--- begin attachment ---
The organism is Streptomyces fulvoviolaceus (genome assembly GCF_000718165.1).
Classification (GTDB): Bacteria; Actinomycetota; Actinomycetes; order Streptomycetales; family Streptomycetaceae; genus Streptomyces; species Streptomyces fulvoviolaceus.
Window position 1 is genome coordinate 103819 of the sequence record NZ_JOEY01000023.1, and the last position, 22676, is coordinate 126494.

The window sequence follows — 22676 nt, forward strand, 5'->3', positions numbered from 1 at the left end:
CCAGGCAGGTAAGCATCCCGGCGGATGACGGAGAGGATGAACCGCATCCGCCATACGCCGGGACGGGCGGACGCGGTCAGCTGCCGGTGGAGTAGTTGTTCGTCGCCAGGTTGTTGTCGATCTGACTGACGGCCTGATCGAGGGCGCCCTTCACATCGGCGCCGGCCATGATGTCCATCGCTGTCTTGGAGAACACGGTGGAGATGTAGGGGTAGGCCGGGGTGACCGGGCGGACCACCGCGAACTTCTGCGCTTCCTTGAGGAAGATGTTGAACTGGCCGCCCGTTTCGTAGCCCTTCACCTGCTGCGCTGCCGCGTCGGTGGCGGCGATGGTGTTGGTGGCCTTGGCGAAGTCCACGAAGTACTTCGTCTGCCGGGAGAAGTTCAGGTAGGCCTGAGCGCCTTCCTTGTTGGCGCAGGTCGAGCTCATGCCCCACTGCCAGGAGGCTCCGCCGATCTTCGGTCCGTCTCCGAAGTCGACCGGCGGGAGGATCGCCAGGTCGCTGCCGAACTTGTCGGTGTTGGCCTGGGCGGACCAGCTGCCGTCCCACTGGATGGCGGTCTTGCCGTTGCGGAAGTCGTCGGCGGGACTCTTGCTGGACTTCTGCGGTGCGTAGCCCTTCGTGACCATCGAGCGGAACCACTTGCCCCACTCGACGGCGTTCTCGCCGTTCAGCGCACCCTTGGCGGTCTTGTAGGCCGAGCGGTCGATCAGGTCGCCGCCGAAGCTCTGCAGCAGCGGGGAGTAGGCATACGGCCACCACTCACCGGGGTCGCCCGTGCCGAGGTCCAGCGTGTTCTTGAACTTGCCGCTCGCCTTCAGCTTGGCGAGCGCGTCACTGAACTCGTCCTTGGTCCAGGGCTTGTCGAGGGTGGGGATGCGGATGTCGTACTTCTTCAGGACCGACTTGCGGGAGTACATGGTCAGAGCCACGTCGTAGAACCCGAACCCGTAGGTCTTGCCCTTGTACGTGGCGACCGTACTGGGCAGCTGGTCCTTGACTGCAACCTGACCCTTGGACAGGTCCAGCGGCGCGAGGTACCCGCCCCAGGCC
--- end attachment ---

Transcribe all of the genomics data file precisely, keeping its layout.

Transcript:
The organism is Streptomyces fulvoviolaceus (genome assembly GCF_000718165.1).
Classification (GTDB): Bacteria; Actinomycetota; Actinomycetes; order Streptomycetales; family Streptomycetaceae; genus Streptomyces; species Streptomyces fulvoviolaceus.
Window position 1 is genome coordinate 103819 of the sequence record NZ_JOEY01000023.1, and the last position, 22676, is coordinate 126494.

The window sequence follows — 22676 nt, forward strand, 5'->3', positions numbered from 1 at the left end:
CCAGGCAGGTAAGCATCCCGGCGGATGACGGAGAGGATGAACCGCATCCGCCATACGCCGGGACGGGCGGACGCGGTCAGCTGCCGGTGGAGTAGTTGTTCGTCGCCAGGTTGTTGTCGATCTGACTGACGGCCTGATCGAGGGCGCCCTTCACATCGGCGCCGGCCATGATGTCCATCGCTGTCTTGGAGAACACGGTGGAGATGTAGGGGTAGGCCGGGGTGACCGGGCGGACCACCGCGAACTTCTGCGCTTCCTTGAGGAAGATGTTGAACTGGCCGCCCGTTTCGTAGCCCTTCACCTGCTGCGCTGCCGCGTCGGTGGCGGCGATGGTGTTGGTGGCCTTGGCGAAGTCCACGAAGTACTTCGTCTGCCGGGAGAAGTTCAGGTAGGCCTGAGCGCCTTCCTTGTTGGCGCAGGTCGAGCTCATGCCCCACTGCCAGGAGGCTCCGCCGATCTTCGGTCCGTCTCCGAAGTCGACCGGCGGGAGGATCGCCAGGTCGCTGCCGAACTTGTCGGTGTTGGCCTGGGCGGACCAGCTGCCGTCCCACTGGATGGCGGTCTTGCCGTTGCGGAAGTCGTCGGCGGGACTCTTGCTGGACTTCTGCGGTGCGTAGCCCTTCGTGACCATCGAGCGGAACCACTTGCCCCACTCGACGGCGTTCTCGCCGTTCAGCGCACCCTTGGCGGTCTTGTAGGCCGAGCGGTCGATCAGGTCGCCGCCGAAGCTCTGCAGCAGCGGGGAGTAGGCATACGGCCACCACTCACCGGGGTCGCCCGTGCCGAGGTCCAGCGTGTTCTTGAACTTGCCGCTCGCCTTCAGCTTGGCGAGCGCGTCACTGAACTCGTCCTTGGTCCAGGGCTTGTCGAGGGTGGGGATGCGGATGTCGTACTTCTTCAGGACCGACTTGCGGGAGTACATGGTCAGAGCCACGTCGTAGAACCCGAACCCGTAGGTCTTGCCCTTGTACGTGGCGACCGTACTGGGCAGCTGGTCCTTGACTGCAACCTGACCCTTGGACAGGTCCAGCGGCGCGAGGTACCCGCCCCAGGCC